In Kenya, it has often been easier for the central government to decentralize powers to the county governments than to ensure that the county governments have needed resources, capabilities and accountability necessary for river basin management. Drylands of Suam River basin in West Pokot County is highly vulnerable to climate variability and change risks such as droughts and floods, leading to high levels of poverty, land degradation and human conflicts that results from completion over scarce water and pasture with the neighboring Turkana and Karamoja communities in Kenya and Uganda. Livelihood transition as an adaptation strategy from pure nomadic to agro-pastoralism has also increase pressure on marginal lands and human conflict between the pastoralist and agro-pastoralist communities. The understanding of climatic and land use-cover change patterns, responsive changes in the social structures together with governance will lead to proper planning of pastoralist and agro-pastoralist activities, and land use management. The study will provide strong evidence from field experiences leading to capacity building and implementation of an oriented research to influence policy dialogue, decision making and investment priorities in the basin.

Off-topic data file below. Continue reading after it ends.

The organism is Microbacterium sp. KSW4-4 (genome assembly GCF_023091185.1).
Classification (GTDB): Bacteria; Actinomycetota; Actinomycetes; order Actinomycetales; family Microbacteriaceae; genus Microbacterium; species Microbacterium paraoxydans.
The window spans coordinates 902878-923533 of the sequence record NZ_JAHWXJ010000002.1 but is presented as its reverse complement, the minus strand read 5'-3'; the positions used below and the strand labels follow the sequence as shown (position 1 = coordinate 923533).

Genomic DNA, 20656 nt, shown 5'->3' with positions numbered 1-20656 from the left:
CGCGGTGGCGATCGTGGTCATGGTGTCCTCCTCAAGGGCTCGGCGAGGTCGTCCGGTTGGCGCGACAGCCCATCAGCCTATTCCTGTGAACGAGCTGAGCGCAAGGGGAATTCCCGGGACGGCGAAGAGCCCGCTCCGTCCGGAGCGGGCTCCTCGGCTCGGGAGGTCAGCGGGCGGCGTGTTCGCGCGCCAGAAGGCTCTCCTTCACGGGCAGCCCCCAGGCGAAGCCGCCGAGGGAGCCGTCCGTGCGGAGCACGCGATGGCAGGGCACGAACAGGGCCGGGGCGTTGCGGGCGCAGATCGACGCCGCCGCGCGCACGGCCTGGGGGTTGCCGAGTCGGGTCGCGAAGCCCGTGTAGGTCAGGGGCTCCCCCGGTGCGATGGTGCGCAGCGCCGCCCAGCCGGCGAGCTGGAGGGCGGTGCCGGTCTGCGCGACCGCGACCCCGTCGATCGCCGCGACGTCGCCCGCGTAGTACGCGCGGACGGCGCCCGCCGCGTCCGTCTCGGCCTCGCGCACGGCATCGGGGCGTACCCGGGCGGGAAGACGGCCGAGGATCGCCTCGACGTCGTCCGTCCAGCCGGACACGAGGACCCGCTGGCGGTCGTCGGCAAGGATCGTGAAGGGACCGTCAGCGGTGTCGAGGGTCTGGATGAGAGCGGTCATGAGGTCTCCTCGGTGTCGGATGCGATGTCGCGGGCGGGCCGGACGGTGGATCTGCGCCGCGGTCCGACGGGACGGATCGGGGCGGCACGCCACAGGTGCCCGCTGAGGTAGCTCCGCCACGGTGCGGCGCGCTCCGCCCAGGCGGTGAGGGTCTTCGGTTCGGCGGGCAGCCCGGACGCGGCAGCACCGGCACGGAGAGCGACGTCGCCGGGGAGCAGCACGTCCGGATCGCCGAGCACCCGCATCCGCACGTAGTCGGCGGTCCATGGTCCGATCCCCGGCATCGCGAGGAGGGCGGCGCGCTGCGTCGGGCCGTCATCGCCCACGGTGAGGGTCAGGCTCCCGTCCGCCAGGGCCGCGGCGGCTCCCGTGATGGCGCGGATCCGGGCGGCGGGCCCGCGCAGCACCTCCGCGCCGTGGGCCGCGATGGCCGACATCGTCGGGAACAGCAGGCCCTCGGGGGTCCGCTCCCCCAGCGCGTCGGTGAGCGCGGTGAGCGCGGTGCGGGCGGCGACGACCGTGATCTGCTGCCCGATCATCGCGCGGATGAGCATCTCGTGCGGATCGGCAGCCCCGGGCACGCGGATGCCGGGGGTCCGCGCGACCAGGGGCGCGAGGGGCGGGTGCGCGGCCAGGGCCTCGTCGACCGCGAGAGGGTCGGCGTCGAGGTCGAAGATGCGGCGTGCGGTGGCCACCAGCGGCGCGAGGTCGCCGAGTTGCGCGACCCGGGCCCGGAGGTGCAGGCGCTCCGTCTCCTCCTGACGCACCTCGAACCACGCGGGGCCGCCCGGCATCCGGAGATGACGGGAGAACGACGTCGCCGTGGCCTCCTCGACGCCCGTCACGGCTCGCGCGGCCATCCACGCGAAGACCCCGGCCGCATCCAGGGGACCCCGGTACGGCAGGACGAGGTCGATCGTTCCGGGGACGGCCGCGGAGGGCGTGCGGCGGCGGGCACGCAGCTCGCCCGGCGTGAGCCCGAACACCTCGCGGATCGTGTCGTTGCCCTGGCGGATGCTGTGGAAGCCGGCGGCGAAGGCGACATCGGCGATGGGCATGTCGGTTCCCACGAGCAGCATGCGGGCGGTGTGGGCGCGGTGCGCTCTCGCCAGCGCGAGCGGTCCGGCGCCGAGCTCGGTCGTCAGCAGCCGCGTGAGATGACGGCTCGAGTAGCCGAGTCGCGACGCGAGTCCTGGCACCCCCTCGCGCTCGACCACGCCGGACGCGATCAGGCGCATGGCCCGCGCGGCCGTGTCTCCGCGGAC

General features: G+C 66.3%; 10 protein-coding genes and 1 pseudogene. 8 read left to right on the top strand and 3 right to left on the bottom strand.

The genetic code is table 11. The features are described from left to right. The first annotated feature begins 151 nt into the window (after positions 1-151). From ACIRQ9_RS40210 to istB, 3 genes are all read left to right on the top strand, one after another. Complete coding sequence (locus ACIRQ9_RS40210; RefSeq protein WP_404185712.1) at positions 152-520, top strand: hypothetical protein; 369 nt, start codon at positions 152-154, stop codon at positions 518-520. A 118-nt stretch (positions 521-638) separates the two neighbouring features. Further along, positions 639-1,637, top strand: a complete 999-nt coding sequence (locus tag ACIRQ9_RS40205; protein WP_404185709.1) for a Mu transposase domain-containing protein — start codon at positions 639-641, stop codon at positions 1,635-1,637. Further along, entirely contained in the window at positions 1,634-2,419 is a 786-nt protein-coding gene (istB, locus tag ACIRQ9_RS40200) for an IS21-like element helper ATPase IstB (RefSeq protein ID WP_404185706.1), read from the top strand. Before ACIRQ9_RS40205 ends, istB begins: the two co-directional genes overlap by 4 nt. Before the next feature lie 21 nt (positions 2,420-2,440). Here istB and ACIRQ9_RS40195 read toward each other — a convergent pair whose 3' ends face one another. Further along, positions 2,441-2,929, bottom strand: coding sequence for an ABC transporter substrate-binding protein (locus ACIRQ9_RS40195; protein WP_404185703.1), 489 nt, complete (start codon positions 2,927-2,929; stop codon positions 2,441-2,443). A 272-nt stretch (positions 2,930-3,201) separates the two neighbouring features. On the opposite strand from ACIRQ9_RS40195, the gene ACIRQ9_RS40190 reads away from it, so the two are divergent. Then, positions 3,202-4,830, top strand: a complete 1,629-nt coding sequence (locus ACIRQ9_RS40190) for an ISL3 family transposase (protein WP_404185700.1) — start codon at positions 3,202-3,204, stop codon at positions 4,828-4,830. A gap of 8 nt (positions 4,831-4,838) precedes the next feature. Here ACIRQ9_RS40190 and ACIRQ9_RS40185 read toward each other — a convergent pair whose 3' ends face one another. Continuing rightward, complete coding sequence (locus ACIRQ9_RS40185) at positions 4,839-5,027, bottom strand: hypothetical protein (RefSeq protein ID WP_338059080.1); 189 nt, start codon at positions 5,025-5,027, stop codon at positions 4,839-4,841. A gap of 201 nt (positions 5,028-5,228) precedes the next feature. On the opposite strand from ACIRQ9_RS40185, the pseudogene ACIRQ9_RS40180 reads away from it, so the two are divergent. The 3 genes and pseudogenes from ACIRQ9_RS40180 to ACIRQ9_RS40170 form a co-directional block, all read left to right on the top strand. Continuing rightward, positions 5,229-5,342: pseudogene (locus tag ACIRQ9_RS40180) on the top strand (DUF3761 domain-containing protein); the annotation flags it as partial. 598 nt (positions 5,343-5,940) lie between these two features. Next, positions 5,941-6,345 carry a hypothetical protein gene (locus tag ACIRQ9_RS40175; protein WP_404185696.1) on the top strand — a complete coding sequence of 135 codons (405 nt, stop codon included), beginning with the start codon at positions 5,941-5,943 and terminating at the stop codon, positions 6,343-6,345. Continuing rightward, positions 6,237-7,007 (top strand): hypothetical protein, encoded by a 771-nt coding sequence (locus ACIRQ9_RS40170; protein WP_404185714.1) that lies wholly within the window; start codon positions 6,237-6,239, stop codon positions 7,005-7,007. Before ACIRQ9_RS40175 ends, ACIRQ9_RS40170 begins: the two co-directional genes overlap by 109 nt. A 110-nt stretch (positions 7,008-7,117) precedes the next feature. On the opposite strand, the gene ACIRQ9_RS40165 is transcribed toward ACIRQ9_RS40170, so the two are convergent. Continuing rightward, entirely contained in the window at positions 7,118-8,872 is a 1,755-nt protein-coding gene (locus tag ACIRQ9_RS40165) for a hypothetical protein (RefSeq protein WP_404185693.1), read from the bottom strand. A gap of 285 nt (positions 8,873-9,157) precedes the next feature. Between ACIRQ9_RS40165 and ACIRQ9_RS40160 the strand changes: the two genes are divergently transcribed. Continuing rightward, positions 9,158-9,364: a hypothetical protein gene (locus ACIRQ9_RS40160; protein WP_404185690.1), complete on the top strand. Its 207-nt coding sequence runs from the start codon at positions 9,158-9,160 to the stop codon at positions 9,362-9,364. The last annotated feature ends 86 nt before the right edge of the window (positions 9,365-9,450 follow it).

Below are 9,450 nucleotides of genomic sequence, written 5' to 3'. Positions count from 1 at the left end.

Namenya Daniel Naburi (Masinde Muliro University of Science and Technology, Kenya)
John Obiri (Masinde Muliro University of Science and Technology, Kenya)
Edward Mugalavai (Masinde Muliro University of Science and Technology, Kenya)
Chengxiu Li (University of Southampton, UK)
Daniela Anghileri (University of Southampton, UK)
Sospeter Wekesa (Technical University of Kenya)
Oscar Kambombe (University of Malawi)